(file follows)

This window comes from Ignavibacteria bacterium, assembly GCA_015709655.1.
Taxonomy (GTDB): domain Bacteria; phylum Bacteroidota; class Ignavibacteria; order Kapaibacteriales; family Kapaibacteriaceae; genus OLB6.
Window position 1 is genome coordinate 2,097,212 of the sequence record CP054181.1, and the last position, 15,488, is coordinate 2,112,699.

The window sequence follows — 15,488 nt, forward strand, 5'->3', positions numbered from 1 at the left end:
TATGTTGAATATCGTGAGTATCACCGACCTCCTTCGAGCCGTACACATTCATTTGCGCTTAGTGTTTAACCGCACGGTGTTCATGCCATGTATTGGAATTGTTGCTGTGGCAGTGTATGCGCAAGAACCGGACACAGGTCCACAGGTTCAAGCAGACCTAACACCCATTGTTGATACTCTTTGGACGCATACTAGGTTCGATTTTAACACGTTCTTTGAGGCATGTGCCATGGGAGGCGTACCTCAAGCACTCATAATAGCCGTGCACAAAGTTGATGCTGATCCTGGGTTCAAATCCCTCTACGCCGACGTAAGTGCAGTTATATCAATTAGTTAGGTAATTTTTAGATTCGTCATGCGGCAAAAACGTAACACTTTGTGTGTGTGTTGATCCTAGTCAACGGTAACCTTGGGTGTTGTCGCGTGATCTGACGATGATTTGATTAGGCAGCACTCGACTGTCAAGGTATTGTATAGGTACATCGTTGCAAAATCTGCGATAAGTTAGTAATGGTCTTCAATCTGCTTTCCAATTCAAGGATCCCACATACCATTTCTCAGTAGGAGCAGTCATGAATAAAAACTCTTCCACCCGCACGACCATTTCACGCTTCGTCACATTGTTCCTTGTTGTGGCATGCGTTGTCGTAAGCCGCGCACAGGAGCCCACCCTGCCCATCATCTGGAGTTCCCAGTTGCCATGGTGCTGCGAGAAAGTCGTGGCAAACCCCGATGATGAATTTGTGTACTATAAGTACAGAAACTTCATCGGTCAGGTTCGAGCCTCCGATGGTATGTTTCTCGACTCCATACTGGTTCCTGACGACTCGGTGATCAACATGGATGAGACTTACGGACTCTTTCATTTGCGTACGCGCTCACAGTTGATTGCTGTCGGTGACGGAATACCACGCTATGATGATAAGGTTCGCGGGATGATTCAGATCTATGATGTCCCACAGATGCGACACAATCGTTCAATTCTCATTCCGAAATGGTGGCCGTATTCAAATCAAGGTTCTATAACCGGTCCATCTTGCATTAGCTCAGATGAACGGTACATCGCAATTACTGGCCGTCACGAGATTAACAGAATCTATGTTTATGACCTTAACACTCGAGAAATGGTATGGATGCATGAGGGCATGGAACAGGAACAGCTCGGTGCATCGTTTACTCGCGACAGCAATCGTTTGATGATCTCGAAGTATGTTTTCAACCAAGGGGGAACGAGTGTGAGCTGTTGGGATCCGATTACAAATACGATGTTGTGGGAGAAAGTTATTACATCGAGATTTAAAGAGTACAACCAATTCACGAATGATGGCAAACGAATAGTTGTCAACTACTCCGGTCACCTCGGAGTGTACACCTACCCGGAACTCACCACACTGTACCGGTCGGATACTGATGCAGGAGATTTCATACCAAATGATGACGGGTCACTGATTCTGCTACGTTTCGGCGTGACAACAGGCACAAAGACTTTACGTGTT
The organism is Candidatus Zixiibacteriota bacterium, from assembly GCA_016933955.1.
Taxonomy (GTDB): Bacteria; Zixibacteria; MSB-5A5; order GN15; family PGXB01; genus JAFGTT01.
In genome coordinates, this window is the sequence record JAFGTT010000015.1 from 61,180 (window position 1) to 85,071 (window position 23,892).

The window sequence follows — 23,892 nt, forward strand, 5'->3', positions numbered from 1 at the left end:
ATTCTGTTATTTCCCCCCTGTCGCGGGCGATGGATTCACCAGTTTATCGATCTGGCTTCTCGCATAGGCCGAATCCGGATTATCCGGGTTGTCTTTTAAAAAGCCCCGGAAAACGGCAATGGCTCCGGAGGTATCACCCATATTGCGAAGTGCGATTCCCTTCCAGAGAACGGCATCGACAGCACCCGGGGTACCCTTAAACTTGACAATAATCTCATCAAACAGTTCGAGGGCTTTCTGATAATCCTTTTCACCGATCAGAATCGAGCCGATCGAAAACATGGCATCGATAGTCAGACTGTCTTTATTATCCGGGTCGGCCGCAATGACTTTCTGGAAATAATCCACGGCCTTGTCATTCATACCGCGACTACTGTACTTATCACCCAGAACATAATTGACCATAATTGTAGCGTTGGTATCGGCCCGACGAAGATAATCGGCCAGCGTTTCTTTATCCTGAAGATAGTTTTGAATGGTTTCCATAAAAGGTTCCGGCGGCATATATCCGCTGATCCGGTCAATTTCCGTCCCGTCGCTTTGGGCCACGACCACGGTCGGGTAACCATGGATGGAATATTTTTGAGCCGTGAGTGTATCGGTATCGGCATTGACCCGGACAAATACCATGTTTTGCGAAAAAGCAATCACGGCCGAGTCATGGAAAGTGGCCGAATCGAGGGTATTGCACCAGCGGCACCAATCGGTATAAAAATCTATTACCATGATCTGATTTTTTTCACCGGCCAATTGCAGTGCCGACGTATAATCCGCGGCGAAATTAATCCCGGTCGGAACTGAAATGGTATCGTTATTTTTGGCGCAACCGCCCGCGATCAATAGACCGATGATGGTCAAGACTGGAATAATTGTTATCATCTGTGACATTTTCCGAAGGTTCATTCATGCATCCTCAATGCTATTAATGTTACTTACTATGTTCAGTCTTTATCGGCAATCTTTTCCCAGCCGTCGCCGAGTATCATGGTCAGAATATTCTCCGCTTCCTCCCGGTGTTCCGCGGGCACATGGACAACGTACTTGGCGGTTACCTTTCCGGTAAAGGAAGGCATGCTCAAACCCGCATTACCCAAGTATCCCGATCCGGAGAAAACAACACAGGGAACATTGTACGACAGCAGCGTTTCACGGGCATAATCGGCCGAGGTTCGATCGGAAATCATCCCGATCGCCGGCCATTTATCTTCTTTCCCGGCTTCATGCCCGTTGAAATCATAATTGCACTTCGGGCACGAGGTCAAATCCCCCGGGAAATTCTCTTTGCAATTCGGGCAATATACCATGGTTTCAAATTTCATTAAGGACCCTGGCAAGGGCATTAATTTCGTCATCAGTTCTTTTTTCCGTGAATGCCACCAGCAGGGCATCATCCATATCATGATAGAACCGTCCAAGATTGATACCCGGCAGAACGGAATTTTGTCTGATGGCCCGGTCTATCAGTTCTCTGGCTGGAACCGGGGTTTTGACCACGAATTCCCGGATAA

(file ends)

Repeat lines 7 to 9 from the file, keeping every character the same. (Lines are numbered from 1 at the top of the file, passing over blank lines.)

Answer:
Taxonomy (GTDB): Bacteria; Zixibacteria; MSB-5A5; order GN15; family PGXB01; genus JAFGTT01.
In genome coordinates, this window is the sequence record JAFGTT010000015.1 from 61,180 (window position 1) to 85,071 (window position 23,892).

The window sequence follows — 23,892 nt, forward strand, 5'->3', positions numbered from 1 at the left end: